"I'm definitely glad he's alive, you can't be held accountable when you're dead," said A.J. Jewitt.
Jewitt saw the second explosion with his own eyes as he cheered on his mother Peggy at the Boston Marathon.
Friday night he heard the words that America has been waiting for.
"Suspect in custody, suspect in custody! That gave me chills when they got him," said Jewitt.
The capture of 19-year-old Dzhokhar Tsarnaev, the second bombing suspect, sent relief through the homes of several local families.
"I felt relieved, relieved they caught the remaining terrorist and there wasn't more damage done," said Randy Clever.
Clever was just feet from the finish line when the bomb when off. His grandchildren took off school to watch him from the sidelines.
Huntington Valley's Carol Wilson says her family needed the closure.
"That sense of relief, that crazy week had a sense of being put to rest," said Wilson.
Her children and her husband travelled to watch her compete that day. She made it across the finish line before the chaos.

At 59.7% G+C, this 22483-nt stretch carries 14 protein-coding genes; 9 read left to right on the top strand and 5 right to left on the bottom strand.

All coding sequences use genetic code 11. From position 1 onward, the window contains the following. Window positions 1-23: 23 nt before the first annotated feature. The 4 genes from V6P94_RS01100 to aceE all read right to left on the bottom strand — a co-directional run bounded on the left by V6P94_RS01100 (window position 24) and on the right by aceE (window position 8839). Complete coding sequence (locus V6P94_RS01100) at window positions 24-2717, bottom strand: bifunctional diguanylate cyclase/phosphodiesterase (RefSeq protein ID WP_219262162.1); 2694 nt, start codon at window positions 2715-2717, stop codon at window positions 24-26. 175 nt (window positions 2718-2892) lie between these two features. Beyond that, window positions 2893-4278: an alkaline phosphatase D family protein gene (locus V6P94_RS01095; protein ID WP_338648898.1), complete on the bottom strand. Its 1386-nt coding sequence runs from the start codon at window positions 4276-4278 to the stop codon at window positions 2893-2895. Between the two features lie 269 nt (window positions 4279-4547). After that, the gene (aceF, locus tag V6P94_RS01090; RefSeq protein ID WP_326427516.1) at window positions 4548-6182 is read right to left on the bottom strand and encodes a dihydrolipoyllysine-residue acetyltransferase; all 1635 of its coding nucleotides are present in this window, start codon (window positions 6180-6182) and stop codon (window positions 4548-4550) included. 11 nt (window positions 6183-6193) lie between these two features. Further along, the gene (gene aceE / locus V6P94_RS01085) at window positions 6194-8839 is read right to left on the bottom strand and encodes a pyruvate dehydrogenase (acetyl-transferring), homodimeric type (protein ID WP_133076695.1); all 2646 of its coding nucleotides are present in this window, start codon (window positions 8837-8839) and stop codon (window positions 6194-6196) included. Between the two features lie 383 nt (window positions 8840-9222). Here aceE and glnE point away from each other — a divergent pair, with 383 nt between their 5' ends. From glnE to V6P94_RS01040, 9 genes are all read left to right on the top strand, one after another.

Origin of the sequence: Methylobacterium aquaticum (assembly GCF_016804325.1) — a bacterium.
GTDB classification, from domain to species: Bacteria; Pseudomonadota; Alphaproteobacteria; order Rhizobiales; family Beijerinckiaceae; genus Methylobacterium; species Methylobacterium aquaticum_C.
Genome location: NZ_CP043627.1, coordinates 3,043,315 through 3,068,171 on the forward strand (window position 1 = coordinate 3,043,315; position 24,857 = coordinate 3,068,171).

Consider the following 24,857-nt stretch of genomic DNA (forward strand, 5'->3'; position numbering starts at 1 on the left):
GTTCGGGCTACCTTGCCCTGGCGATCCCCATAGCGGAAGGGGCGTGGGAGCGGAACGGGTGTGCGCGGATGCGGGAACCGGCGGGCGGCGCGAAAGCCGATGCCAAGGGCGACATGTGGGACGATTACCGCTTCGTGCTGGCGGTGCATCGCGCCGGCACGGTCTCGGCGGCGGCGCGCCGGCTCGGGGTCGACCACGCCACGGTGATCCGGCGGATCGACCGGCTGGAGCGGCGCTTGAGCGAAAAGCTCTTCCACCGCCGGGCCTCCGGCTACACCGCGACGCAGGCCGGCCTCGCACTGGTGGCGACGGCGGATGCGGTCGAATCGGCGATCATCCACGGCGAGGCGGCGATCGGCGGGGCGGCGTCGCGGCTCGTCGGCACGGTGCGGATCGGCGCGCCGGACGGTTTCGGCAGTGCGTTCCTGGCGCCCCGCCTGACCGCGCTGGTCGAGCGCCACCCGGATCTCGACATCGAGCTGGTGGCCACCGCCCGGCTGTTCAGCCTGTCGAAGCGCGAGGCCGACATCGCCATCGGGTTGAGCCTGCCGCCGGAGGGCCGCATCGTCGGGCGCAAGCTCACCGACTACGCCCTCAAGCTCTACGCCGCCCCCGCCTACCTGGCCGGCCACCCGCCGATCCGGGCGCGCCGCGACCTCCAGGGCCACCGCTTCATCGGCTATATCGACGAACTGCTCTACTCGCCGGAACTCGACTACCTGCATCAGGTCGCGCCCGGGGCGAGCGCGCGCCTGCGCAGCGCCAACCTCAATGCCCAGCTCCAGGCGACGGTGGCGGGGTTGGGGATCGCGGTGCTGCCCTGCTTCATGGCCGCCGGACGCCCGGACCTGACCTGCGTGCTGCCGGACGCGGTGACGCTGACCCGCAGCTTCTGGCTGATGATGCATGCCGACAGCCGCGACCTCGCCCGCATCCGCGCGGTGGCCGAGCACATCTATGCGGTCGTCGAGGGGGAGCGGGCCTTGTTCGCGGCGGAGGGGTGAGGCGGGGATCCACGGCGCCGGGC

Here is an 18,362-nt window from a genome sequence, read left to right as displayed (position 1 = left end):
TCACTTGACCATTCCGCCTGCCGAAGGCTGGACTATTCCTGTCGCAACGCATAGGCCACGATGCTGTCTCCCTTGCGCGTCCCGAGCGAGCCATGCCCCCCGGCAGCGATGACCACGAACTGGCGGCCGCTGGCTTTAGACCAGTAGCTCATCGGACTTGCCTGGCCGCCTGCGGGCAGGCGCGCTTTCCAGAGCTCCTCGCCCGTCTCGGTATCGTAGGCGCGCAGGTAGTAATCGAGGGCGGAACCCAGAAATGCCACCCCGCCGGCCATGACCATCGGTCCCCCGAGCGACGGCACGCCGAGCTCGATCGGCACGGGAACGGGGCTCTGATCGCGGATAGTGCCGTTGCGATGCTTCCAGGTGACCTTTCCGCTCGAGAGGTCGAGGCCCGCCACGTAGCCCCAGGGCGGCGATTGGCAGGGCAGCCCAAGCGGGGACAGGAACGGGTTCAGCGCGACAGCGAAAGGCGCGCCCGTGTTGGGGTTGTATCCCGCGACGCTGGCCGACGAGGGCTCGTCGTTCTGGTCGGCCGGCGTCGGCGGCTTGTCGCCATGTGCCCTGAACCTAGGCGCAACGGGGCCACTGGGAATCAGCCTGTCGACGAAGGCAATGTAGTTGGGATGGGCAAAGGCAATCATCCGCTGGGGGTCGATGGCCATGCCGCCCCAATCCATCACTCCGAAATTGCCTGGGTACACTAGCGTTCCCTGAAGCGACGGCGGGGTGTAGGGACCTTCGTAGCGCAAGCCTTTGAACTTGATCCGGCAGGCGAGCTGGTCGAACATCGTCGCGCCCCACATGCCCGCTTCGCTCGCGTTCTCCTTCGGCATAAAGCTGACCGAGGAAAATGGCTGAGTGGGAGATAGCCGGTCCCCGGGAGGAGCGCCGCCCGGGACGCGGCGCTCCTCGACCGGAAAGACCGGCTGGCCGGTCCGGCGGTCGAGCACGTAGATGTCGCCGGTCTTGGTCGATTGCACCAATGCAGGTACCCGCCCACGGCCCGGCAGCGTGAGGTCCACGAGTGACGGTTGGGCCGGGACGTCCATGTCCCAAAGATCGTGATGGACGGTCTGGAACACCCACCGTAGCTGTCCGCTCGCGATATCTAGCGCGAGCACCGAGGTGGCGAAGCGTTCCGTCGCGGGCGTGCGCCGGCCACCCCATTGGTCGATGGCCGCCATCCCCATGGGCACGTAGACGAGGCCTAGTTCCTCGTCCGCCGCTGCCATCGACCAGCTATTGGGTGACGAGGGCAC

Because of the arrest, Wilson feels comfortable wearing the jacket she worked so hard to get.
Many of the local runners, impacted by the bombings, have already hit the road again running in memory of those killed. Others are preparing for the next big race.
"Because of what happened I'm kind of determined to re-qualify and do it again next year," said Clever.
"Its important and needed and I think a lot of people who were there this time will want to be there next year and I'll want to be one of them," said Wilson.
With the suspect in custody, many unanswered questions still remain but for the victims and those impacted, it's one step closer to closure.